Va. Republican Convention results may take days; Party insists the process is fair

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RICHMOND, Va. (WRIC)- The Republican Party of Virginia (RPV) is hosting its nominating convention this weekend but voters shouldn’t expect to know the results right away.

During the 2020 Presidential Election, long wait times for final results fueled claims–without evidence–that the race was being stolen.

This time, conservatives are choosing which candidates for governor, lieutenant governor and attorney general they want to compete in a high-stakes general election in a contest crafted exclusively by the Republican State Central Committee (SCC).

After months of infighting surrounding the selection of a convention, RPV Chair Rich Anderson said the state GOP has taken a number of steps to assure skeptical voters that they can trust the results.

On Saturday, May 8, voters who pre-registered as delegates will cast their ballots at 39 different drive-through convention locations across the state between 9AM and 4PM.

After polls close, Anderson said the ballots will be transported in sealed boxes with tamper-proof tape to the Marriott in downtown Richmond. He said representatives from the 17 campaigns have been invited to ride along during that process but it’s unclear how many will take advantage of the opportunity.

Anderson said the ballots will be stored overnight in the Marriott’s ballroom under constant video surveillance and guarded by security.

Anderson said the actual counting won’t start until 1PM on Sunday.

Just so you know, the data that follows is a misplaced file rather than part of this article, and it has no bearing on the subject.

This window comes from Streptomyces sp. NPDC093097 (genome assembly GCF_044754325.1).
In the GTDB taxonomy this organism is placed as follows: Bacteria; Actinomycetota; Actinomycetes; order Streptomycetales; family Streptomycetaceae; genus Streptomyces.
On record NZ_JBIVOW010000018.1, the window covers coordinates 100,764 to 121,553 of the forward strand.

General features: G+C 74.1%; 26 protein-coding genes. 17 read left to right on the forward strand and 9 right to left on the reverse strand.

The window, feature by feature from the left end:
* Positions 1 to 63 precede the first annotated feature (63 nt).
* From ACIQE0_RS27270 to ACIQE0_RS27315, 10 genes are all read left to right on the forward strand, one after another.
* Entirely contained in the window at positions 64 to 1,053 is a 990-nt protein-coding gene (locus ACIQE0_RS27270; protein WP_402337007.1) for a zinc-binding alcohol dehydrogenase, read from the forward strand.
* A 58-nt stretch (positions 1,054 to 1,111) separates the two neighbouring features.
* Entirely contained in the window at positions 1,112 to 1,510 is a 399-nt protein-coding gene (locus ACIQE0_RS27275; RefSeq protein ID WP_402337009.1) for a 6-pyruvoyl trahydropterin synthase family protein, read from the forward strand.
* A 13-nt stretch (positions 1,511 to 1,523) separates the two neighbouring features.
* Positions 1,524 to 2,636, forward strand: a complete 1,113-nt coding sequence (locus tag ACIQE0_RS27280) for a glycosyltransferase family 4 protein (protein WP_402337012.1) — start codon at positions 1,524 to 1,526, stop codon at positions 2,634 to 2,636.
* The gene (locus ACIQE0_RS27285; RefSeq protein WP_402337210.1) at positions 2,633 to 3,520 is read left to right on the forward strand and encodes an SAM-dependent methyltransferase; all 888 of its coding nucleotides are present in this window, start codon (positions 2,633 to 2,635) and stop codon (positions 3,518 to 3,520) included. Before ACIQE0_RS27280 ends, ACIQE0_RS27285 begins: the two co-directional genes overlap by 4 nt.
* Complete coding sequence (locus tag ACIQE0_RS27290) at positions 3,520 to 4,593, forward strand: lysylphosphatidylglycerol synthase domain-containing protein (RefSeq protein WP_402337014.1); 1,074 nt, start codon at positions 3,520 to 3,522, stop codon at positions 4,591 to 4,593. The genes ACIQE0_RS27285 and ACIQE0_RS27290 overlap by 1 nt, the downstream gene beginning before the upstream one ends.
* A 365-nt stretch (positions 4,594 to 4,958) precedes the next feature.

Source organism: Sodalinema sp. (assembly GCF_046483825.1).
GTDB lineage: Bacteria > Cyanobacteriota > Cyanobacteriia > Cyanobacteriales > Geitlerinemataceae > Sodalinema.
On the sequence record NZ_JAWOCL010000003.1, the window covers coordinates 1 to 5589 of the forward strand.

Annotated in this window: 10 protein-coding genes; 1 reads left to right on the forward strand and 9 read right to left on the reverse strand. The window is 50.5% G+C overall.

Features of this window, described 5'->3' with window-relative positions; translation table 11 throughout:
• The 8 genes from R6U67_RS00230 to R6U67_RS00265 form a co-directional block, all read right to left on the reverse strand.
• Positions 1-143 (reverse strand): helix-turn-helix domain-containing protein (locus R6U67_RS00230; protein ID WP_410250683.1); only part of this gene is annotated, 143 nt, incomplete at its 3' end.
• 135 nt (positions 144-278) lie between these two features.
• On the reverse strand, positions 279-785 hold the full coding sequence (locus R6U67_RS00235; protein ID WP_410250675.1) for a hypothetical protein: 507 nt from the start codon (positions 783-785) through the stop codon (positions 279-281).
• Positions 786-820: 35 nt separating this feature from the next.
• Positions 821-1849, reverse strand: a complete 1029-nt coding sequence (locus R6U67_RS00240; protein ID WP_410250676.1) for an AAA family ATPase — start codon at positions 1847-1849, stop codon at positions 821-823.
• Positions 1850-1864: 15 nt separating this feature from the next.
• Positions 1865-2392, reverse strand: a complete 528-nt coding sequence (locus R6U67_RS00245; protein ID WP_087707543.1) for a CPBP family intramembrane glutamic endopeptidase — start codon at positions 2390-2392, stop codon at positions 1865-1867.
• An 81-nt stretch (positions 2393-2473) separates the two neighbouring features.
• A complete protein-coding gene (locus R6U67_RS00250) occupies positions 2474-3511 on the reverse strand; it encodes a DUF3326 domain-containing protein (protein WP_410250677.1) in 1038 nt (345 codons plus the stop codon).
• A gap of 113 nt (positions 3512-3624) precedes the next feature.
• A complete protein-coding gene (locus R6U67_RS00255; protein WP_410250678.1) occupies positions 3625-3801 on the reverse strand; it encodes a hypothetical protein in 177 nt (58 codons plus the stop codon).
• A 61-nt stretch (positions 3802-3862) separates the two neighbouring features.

At that point, he said between 60-80 people will start tallying the votes. The count will be live streamed from beginning to end, with party leaders, campaign representatives and the press watching in-person.

“I expect we’re probably going to start with attorney general. Then, once that race is determined, we will move to lieutenant governor and then following that on to governor,” Anderson said. “We probably won’t have a determination of governor until maybe Tuesday, who knows maybe it goes into Wednesday. I just can’t, well none of us can predict that.”

Anderson said RPV booked the ballroom until Thursday, May 13.

While people can watch the count in real time, Anderson said there is no set protocol for posting numeric updates online throughout the process.

“Those are good suggestions and I’m more than happy to accommodate those because they are fully aligned with my desire for visibility in this whole thing,” Anderson said.

According to Anderson, part of the reason for the expected delay is the record number of registered delegates. RPV reported receiving nearly 54,000 applications.

Anderson said the choice to hand-count ballots is another factor. The decision was made after three gubernatorial candidates wrote a letter to the Republican SCC saying a computerized system couldn’t be trusted.

Anderson said the automated option being considered previously was expected to deliver results within one day, with paper ballots available if a recount was requested.

“If it affords the greatest visibility and confidence in the outcome I’m all for that,” Anderson said, standing by the party’s choice to bypass high-speed tabulation.

Further complicating the process is the choice to choose a candidate through weighted, ranked choice voting.

In each race, delegates will list candidates in order of preference. If no one reaches 50 percent support in the first round, subsequent choices will be considered until someone wins a majority.

The weighted system means that each delegate will not have an equal say in the outcome. Instead, a local unit’s voting power will depend on Republican turnout in past elections, according to Anderson.

The ballot-counting details were finalized this week after months of bitter division over the nominating process as a whole. Many remain frustrated that the GOP isn’t choosing nominees through a primary election and state Sen. Amanda Chase, a gubernatorial candidate, has even accused party insiders of trying to rig the convention.

“We have bent over backwards at the Republican Party of Virginia to make this a level playing field,” Anderson said. “Anyone who alleges it is a rigged or unfair process just simply hasn’t seen the very painful and deep arrangements that we’ve made to give everyone an equal crack at this.”

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